Saturday 17 September 2022 - Sunday 8 January 2023
10:00 am - 5:00 pm
An Arts Council Collection Touring Exhibition
Glynn Vivian at Night / Opening party 6 October 5.30 – 8.30pm
Glynn Vivian Art Gallery is delighted to present The World We Live In, an Arts Council Collection touring exhibition that brings together painting, sculpture, photography, and film to explore themes ranging from urban development to migration and the relationship between inner cities and suburbia.
Cities around the world have developed and diversified more rapidly in the last ten years than ever before and today over half of the world’s population lives in an urban environment. The many facets of urban life – architecture, migration, commuting, crowds, noise, lights -have long been a rich source of inspiration to artists.
The World We Live In, which takes its title from an artwork by Carel Weight, brings together twentieth century and contemporary works to explore these issues, while offering a space to contemplate the role of the city, especially in light of events of the last two years. Exploring themes from urban development – such as in works by Victor Pasmore and Toby Paterson– to migration and the relationship between inner cities and suburbia, the artists presented in this exhibition respond to a variety of places across the world. George Shaw’s The End of Time depicts the area of Coventry where he grew up, while Melanie Smith’s Parres shows the de-personalised outskirts of Mexico City, the place she has lived and worked in since 1989.
The sensory experience of living in urban environments is also addressed in the exhibition, with works such as Michael Andrews ‘Lights II: The Ship Engulfed depicting glittering cityscapes and neon signs and Rut Blees Luxemburg’s Meet Me in Arcadia capturing the artificial lights from a block of East End London flats.
Alongside the exhibition’s broad range of works, The World We Live In also includes some of the Arts Council Collection’s outstanding collection of documentary photographs from the1960s and 1970s which present an unparalleled view of inner-city life across the UK.
Established in 1946 as a national collection for the UK, today the Arts Council Collection cares for over 8,000 works by close to 2,200 artists. The Collection is managed by the Southbank Centre on behalf of Arts Council England and is committed to supporting artists from a wide range of backgrounds and disciplines, most often at an early stage of their career, in order to reflect the rich, diverse culture of the UK. It is a widely circulated national collection that can be seen in museums, galleries, schools, universities, hospitals, and charitable associations across the UK and abroad. For more information about The World We Live In: Art and the Urban Environment, visit the Arts Council Collection’s website here.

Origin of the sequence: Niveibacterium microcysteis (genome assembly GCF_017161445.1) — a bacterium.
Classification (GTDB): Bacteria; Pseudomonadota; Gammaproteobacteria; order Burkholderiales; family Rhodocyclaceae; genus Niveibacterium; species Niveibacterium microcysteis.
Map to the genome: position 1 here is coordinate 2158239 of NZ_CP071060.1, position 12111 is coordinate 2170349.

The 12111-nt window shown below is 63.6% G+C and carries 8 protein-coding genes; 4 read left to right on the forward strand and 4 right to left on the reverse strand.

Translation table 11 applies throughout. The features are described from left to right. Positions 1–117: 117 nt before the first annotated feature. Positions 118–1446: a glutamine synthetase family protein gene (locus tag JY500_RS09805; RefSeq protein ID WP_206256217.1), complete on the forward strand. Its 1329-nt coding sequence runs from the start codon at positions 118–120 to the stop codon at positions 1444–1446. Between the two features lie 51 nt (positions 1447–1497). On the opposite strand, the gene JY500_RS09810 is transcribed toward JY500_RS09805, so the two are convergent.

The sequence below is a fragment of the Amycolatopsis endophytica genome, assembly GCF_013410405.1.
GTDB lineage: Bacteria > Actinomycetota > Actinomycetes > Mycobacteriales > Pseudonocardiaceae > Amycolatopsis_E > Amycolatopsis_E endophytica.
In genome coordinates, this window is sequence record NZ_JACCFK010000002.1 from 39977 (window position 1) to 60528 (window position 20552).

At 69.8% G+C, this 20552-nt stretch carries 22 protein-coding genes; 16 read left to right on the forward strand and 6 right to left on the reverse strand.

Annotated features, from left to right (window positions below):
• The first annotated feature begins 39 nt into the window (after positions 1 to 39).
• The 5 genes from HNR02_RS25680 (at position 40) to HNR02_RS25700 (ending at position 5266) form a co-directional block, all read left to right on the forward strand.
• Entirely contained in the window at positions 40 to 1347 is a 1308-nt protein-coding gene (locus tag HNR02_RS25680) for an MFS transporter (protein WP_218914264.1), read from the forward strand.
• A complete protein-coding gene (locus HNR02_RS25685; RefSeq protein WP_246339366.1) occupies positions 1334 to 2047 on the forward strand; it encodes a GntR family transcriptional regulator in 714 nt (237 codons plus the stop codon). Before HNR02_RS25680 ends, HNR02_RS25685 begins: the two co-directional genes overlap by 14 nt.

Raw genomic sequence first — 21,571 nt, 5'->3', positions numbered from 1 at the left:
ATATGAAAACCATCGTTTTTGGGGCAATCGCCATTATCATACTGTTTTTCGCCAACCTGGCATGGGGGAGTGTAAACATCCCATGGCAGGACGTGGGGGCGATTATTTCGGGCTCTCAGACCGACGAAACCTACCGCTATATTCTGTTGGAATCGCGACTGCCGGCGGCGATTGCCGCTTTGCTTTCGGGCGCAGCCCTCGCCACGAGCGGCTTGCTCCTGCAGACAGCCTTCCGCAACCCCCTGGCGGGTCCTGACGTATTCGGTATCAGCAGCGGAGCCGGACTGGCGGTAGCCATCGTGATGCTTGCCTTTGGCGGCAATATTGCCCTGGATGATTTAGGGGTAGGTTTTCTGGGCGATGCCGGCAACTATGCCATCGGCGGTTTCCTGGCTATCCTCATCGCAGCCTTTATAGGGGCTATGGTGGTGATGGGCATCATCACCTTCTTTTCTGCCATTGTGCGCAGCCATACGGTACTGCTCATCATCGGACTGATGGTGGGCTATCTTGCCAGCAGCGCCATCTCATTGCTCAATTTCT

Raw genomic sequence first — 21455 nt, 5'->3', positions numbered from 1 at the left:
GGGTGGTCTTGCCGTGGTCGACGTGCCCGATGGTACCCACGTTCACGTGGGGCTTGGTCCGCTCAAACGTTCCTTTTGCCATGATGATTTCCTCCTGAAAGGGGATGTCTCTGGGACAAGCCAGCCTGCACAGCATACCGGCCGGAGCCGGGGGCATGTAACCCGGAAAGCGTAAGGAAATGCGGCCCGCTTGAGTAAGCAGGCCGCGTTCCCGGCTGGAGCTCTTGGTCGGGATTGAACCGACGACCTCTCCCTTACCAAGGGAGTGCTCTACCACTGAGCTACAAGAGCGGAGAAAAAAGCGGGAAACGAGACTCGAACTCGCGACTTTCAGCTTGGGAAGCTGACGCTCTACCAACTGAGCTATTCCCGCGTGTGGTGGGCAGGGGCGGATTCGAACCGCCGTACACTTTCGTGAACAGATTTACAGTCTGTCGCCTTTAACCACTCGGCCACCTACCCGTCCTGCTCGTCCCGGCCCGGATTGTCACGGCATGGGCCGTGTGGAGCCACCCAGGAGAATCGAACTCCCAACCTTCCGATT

Glynn Vivian Art Gallery is part of Swansea Council and supported by a grant from the Arts Council of Wales.
This is an Art Council Collection touring exhibition which, for showing in Swansea, includes works from private lenders. We are grateful for the support of Cristea Roberts Gallery.
Arts Council Collection
Arts Council Collection is a national collection of modern and contemporary British art. We are committed to supporting artists from a range of backgrounds and disciplines, most often at an early stage of their careers. From multi-part installations to performance, painting and moving image, the works that enter the Collection are representative of the best and most ambitious art made in the UK. We bring art to every corner of the country through loans to museums, galleries, schools, hospitals and other public institutions and through our learning programmes and touring exhibitions. Arts Council Collection was founded in 1946 and is managed by the Southbank Centre, London, on behalf of Arts Council England. www.artscouncilcollection.org.uk
Arts Council England
Arts Council England is the national development agency for creativity and culture. By 2030 we want England to be a country in which the creativity of each of us is valued and given the chance to flourish and where everyone of us has access to a remarkable range of high quality cultural experiences. Between 2018 and 2022, we will invest £1.45 billion of public money from the government and an estimated £860 million from the National Lottery to help deliver this vision. www.artscouncil.org.uk
Following the Covid-19 crisis, Arts Council England has developed a £160 million emergency response package, with nearly 90% coming from the National Lottery, for organisations and individuals needing support. Find out more at www.artscouncil.org.uk/covid19
The Southbank Centre
The Southbank Centre is the UK’s largest arts centre occupying a prominent riverside location that sits in the midst of London’s most vibrant cultural quarter on the South Bank of the Thames. We exist to present great cultural experiences that bring people together and we achieve this by providing the space for artists to create and present their best work and by creating a place where as many people as possible can come together to experience bold, unusual and eye-opening work. We want to take people out of the everyday, every day. The site has an extraordinary creative and architectural history stretching back to the 1951 Festival of Britain. The Southbank Centre is made up of the Royal Festival Hall, Queen Elizabeth Hall, Purcell Room and Hayward Gallery as well as being home to the National Poetry Library and the Arts Council Collection. It is also home to four Resident Orchestras (London Philharmonic Orchestra, Philharmonia Orchestra, London Sinfonietta and Orchestra of the Age of Enlightenment) and four Associate Orchestras (Aurora Orchestra, BBC Concert Orchestra, Chineke! Orchestra and National Youth Orchestra of Great Britain).